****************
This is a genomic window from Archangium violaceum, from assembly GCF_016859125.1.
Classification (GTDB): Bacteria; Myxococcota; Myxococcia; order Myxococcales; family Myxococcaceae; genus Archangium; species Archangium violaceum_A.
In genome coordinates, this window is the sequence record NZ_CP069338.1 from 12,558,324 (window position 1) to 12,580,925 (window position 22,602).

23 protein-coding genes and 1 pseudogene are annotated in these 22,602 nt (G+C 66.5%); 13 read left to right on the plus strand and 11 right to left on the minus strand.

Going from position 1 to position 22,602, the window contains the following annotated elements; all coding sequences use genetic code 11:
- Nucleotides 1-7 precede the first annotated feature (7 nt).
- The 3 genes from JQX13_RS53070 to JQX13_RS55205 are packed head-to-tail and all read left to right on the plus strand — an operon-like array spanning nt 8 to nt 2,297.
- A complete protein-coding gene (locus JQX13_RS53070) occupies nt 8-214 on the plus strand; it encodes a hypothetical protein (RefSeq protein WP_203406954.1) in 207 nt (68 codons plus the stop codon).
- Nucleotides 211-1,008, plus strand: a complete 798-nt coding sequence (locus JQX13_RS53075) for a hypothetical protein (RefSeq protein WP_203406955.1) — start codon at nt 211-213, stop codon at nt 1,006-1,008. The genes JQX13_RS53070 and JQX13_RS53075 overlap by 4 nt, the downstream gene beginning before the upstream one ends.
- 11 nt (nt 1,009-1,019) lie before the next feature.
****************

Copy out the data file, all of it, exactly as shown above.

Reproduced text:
This is a genomic window from Archangium violaceum, from assembly GCF_016859125.1.
Classification (GTDB): Bacteria; Myxococcota; Myxococcia; order Myxococcales; family Myxococcaceae; genus Archangium; species Archangium violaceum_A.
In genome coordinates, this window is the sequence record NZ_CP069338.1 from 12,558,324 (window position 1) to 12,580,925 (window position 22,602).

23 protein-coding genes and 1 pseudogene are annotated in these 22,602 nt (G+C 66.5%); 13 read left to right on the plus strand and 11 right to left on the minus strand.

Going from position 1 to position 22,602, the window contains the following annotated elements; all coding sequences use genetic code 11:
- Nucleotides 1-7 precede the first annotated feature (7 nt).
- The 3 genes from JQX13_RS53070 to JQX13_RS55205 are packed head-to-tail and all read left to right on the plus strand — an operon-like array spanning nt 8 to nt 2,297.
- A complete protein-coding gene (locus JQX13_RS53070) occupies nt 8-214 on the plus strand; it encodes a hypothetical protein (RefSeq protein WP_203406954.1) in 207 nt (68 codons plus the stop codon).
- Nucleotides 211-1,008, plus strand: a complete 798-nt coding sequence (locus JQX13_RS53075) for a hypothetical protein (RefSeq protein WP_203406955.1) — start codon at nt 211-213, stop codon at nt 1,006-1,008. The genes JQX13_RS53070 and JQX13_RS53075 overlap by 4 nt, the downstream gene beginning before the upstream one ends.
- 11 nt (nt 1,009-1,019) lie before the next feature.